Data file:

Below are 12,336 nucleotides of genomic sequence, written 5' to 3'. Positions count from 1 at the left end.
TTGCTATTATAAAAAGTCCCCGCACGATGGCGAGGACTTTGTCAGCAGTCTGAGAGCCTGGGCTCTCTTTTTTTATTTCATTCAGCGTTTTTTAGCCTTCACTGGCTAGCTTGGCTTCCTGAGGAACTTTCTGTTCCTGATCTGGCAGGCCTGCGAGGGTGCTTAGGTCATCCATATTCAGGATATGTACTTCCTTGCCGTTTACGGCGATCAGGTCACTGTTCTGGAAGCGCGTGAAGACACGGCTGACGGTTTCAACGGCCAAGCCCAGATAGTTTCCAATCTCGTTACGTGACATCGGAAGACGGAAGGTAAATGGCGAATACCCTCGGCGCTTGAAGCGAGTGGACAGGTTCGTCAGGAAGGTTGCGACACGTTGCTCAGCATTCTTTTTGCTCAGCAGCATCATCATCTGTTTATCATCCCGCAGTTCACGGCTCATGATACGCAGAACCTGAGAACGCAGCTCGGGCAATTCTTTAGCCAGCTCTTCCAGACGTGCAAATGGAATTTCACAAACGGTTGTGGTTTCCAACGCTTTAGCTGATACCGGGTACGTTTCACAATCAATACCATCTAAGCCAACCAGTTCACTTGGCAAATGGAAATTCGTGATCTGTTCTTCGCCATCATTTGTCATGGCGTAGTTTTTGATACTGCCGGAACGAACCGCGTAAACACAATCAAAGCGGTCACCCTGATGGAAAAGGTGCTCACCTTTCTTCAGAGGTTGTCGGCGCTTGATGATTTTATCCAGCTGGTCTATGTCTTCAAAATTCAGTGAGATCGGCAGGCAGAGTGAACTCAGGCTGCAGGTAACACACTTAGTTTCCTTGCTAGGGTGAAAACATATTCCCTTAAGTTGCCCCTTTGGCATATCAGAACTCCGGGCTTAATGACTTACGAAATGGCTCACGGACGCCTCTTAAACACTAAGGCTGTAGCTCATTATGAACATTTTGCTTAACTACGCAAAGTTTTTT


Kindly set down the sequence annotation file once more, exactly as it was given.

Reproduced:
Below are 12,336 nucleotides of genomic sequence, written 5' to 3'. Positions count from 1 at the left end.
TTGCTATTATAAAAAGTCCCCGCACGATGGCGAGGACTTTGTCAGCAGTCTGAGAGCCTGGGCTCTCTTTTTTTATTTCATTCAGCGTTTTTTAGCCTTCACTGGCTAGCTTGGCTTCCTGAGGAACTTTCTGTTCCTGATCTGGCAGGCCTGCGAGGGTGCTTAGGTCATCCATATTCAGGATATGTACTTCCTTGCCGTTTACGGCGATCAGGTCACTGTTCTGGAAGCGCGTGAAGACACGGCTGACGGTTTCAACGGCCAAGCCCAGATAGTTTCCAATCTCGTTACGTGACATCGGAAGACGGAAGGTAAATGGCGAATACCCTCGGCGCTTGAAGCGAGTGGACAGGTTCGTCAGGAAGGTTGCGACACGTTGCTCAGCATTCTTTTTGCTCAGCAGCATCATCATCTGTTTATCATCCCGCAGTTCACGGCTCATGATACGCAGAACCTGAGAACGCAGCTCGGGCAATTCTTTAGCCAGCTCTTCCAGACGTGCAAATGGAATTTCACAAACGGTTGTGGTTTCCAACGCTTTAGCTGATACCGGGTACGTTTCACAATCAATACCATCTAAGCCAACCAGTTCACTTGGCAAATGGAAATTCGTGATCTGTTCTTCGCCATCATTTGTCATGGCGTAGTTTTTGATACTGCCGGAACGAACCGCGTAAACACAATCAAAGCGGTCACCCTGATGGAAAAGGTGCTCACCTTTCTTCAGAGGTTGTCGGCGCTTGATGATTTTATCCAGCTGGTCTATGTCTTCAAAATTCAGTGAGATCGGCAGGCAGAGTGAACTCAGGCTGCAGGTAACACACTTAGTTTCCTTGCTAGGGTGAAAACATATTCCCTTAAGTTGCCCCTTTGGCATATCAGAACTCCGGGCTTAATGACTTACGAAATGGCTCACGGACGCCTCTTAAACACTAAGGCTGTAGCTCATTATGAACATTTTGCTTAACTACGCAAAGTTTTTT